Friday, March 14, 2008

A Ray of Hope for Mehdi Kazemi

A day for a small cheer and crossed fingers.
The Home Secretary has finally agreed to review the case of 19 year old gay Iranian Mehdi Kazemi who, until now, the Government was determined to deport to Iran where he faced almost certain execution. His partner had been hanged in Iran while Mehdi was studying in Britain.

One of the most impassioned pieces I ever wrote in this blog was about two young Iranians who committed suicide in Britain rather than be deported to Iran and probable execution.[]
It was the only time I've adopted the technique of putting in details I couldn't possibly know but I did so in order to humanise the desperate situation of these two men because all too often these cases are discussed in the abstract - in terms of policies on asylum, arguments about the degree of risk and, from some people 'it's very sad but some countries have these laws and at the end of the day it's not our problem, we can't have millions of gay foreigners pouring into our country, so tough shit...'

That piece was included in one of those blogging anthologies - which I can't believe anyone buys or reads - but at least it preserved in more permanent form some of the most appalling acts of inhumanity perpetrated by the Blair Government.

The case of Mehdi Kazemi has received rather more media coverage, both here and overseas. And the campaign not to deport him has not been confined to gay and civil liberties pressure groups. 80 peers signed a letter to the Home Secretary, including the former Lord Chief Justice, Lord Woolf, the former Speaker, Betty Boothroyd and Lord Ashdown. They should all be commended for their intervention.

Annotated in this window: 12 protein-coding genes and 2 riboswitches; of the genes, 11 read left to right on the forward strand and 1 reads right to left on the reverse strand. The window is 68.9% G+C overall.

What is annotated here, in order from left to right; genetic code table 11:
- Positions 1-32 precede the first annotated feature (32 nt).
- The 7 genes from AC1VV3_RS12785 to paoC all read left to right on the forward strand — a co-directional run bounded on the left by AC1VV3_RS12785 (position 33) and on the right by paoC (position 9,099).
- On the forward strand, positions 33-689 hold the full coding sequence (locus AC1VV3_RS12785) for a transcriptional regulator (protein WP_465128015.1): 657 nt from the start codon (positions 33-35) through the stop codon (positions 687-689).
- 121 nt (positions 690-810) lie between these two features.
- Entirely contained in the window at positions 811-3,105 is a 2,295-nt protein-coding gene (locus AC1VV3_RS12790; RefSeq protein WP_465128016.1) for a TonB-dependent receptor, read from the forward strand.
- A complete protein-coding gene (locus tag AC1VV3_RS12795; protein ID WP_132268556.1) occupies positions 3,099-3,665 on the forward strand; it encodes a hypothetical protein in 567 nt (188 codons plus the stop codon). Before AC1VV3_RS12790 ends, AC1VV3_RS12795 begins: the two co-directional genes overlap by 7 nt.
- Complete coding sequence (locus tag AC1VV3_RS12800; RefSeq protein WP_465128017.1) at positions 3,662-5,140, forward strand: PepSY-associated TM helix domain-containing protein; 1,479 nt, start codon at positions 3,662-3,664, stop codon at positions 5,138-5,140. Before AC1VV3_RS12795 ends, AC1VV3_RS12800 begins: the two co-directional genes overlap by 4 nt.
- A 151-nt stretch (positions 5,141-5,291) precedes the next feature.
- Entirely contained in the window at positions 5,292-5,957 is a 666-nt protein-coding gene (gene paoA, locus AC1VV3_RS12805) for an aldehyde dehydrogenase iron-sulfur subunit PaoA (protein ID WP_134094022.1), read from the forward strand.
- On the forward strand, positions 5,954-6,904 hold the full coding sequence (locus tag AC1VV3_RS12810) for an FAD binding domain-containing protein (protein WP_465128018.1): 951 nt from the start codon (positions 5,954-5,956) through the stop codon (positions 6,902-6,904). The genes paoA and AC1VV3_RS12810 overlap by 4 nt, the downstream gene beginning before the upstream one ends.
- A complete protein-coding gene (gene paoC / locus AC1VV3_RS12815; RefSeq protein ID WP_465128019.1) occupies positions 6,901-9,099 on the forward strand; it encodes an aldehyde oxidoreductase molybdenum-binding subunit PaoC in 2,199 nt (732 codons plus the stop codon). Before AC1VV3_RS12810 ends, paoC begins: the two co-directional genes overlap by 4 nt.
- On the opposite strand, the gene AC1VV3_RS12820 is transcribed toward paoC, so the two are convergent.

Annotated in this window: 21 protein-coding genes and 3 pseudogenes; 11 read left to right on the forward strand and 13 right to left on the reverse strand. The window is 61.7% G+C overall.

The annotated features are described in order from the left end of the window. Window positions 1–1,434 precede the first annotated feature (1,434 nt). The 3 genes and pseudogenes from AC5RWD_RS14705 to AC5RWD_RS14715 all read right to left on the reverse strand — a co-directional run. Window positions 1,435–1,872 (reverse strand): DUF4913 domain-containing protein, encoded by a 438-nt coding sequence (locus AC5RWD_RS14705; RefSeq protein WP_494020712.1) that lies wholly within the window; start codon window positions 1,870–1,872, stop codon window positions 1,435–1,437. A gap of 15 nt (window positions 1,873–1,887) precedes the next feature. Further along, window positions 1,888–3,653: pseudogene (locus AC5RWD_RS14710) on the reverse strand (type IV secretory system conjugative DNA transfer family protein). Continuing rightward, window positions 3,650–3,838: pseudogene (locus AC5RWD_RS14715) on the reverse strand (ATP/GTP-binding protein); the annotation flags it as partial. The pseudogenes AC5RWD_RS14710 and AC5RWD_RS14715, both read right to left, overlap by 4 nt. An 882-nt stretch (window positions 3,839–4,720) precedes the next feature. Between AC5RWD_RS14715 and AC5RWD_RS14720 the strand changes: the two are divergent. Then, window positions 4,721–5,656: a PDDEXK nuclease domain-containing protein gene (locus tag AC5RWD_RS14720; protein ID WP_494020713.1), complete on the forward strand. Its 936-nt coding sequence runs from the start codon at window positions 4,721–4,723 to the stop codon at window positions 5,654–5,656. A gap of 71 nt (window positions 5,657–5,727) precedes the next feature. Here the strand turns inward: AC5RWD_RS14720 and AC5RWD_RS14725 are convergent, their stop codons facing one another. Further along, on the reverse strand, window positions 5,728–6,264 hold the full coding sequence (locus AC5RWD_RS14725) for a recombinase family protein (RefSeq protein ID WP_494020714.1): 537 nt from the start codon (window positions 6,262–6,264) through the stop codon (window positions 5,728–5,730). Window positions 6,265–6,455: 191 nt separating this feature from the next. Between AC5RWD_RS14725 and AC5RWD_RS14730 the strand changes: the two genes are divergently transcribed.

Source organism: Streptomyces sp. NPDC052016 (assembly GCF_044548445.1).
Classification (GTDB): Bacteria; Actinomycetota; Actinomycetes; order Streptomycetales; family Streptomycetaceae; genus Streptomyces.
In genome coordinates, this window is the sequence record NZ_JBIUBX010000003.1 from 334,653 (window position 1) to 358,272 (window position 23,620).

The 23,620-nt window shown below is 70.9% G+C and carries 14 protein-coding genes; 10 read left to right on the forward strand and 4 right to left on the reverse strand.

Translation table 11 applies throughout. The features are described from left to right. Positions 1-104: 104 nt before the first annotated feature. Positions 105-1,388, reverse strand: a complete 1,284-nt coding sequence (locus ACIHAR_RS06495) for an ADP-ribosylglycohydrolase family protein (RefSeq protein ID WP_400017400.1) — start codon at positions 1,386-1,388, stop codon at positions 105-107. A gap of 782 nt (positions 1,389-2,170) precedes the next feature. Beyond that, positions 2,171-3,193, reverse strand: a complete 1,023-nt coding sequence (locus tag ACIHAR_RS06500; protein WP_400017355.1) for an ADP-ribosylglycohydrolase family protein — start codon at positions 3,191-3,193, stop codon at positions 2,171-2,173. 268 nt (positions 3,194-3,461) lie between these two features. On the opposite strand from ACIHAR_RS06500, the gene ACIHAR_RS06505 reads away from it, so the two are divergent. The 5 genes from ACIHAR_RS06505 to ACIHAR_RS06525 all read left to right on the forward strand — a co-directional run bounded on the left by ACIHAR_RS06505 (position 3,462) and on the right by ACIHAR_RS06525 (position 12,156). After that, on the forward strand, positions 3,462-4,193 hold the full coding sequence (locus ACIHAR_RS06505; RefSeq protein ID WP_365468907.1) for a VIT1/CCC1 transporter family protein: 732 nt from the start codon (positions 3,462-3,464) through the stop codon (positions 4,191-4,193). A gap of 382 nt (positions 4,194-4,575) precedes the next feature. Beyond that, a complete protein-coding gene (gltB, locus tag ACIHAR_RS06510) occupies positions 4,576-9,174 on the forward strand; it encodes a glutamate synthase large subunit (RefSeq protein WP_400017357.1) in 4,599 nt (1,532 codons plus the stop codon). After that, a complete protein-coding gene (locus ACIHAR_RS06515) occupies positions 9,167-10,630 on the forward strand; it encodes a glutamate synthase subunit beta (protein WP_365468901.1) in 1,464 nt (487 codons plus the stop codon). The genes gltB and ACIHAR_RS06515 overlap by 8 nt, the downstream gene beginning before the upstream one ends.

(Have religious leaders and 'faith communities' been equally vocal? Maybe they have but I wouldn't bet on it).

The Home Secretary's decision to review the case has come before I got round to emailing my own MP on the matter. (Some of us should probably spend less time blogging and actually do something!).
I had intended to put this in the context of the Government's current rantings about 'British values' and the need to inculcate these in young people. What example of British values is it to deliberately and knowingly send someone back to a country where they will be executed for their sexuality?
It is no different from somebody marching a gay teenager over to a knife-wielding bully in the school playground.

It also, of course, breaches our international asylum obligations. Until now the Government has tried to get round this by telling the same kind of blatant lies as the Iranian Government. Just as the President of Iran notoriously said in America 'there are no gay people in Iran', so the British Government has claimed that gay people in Iran are not subject to persecution - in the face of overwhelming evidence to the contrary.

I say a 'small cheer' for the Home Secretary's announcement because this one needs watching. It could be a stalling tactic - wait until the fuss has died down and then quietly deport him on a day dominated by a big news story.
But for now, where there's a 'review', there's hope. We must cling to that hope, but not nearly so much as the teenager Mehdi Kazemi who, incarcerated in the Netherlands, has already been through mental anguish beyond our imaginings.


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